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Re: [Asrg] 6. Proposals - Creative Addressing

2003-10-03 18:20:37
At 4:18 PM -0400 10/3/03, Curtis M. Kularski wrote:
I find item #1 humorous, "unscrupulous companies". Ever shopped with They sell addresses, but yet have a high amount of consumer

As I mentioned, I use tagged email addresses. I've shopped with since they opened the store. I've never had them sell my address. They *did* expose it to the public once, when I commented on an auction vendor, not realizing they would use my address, but that was easy enough to fix once I realized it.

What evidence do you have that they sell addresses?

In response to item 3, the idea of the disposable address is for the
server to dispose of the mail and not respond. The server would forward
the mail to a dead-end account.

Those two statements contradict each other. Either you reject the mail, or you forward it. If you forward it, then you get a *huge* bandwidth hit. I assumed that you would reject it, and my example addresses that assumption:

 > 3. Spreading lots of different email addresses around is a bad idea.
 The fact that you know you can reject them really doesn't help.  As  we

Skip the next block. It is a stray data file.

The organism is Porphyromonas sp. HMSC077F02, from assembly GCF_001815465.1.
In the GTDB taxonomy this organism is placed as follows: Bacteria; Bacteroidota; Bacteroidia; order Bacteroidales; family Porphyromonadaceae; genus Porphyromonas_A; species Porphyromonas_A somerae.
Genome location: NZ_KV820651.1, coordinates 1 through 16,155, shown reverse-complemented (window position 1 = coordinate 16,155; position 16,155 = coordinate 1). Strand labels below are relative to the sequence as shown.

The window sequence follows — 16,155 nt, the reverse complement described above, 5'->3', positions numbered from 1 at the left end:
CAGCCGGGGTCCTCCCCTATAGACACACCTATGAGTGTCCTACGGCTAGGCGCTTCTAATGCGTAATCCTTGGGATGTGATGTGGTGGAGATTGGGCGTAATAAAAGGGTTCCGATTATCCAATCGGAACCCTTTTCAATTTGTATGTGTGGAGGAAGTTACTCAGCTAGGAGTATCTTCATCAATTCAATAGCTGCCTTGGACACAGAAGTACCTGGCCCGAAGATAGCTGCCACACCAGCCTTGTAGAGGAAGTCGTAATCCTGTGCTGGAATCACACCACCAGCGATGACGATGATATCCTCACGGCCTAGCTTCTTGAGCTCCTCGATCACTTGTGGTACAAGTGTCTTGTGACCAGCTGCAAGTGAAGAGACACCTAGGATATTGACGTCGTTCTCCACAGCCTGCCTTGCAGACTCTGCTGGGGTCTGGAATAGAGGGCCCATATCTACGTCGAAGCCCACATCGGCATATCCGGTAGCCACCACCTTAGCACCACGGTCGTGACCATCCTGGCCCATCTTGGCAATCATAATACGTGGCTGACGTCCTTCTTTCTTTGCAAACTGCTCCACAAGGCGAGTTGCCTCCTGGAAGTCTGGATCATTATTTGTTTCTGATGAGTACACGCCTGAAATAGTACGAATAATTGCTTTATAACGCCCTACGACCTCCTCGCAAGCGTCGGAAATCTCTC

speak, my mail server is eating up 8-16KBs of bandwidth right now  doing
 nothing but rejecting email sent to non-existent addresses.  Yesterday
 some idiot on Level3's network tried to connect to our mail  server
 500,000 times.  You do *not* want that happening to your mail  server.
 Increasing the number of throwaway addresses simply
 > increases the bandwidth costs of spam.

None of those addresses are being accepted. That bandwidth and traffic comes from bouncing spam and viruses sent to 40,000 non-existent addresses. We bounce one every two seconds in normal times, 10-15 a second during peak virus season. To put that in terms of throw-away addresses, I'd guess that an average user might have 20 throwaways in a year, so call that the traffic for 2000 users (the first year--of course it doubles every year after that).

Throwaway addresses are based on the assumption that sending mail to a non-existent address is "free". It isn't.
Kee Hinckley         Next Generation Spam Defense  Writings on Technology and Society

I'm not sure which upsets me more: that people are so unwilling to accept
responsibility for their own actions, or that they are so eager to regulate
everyone else's.

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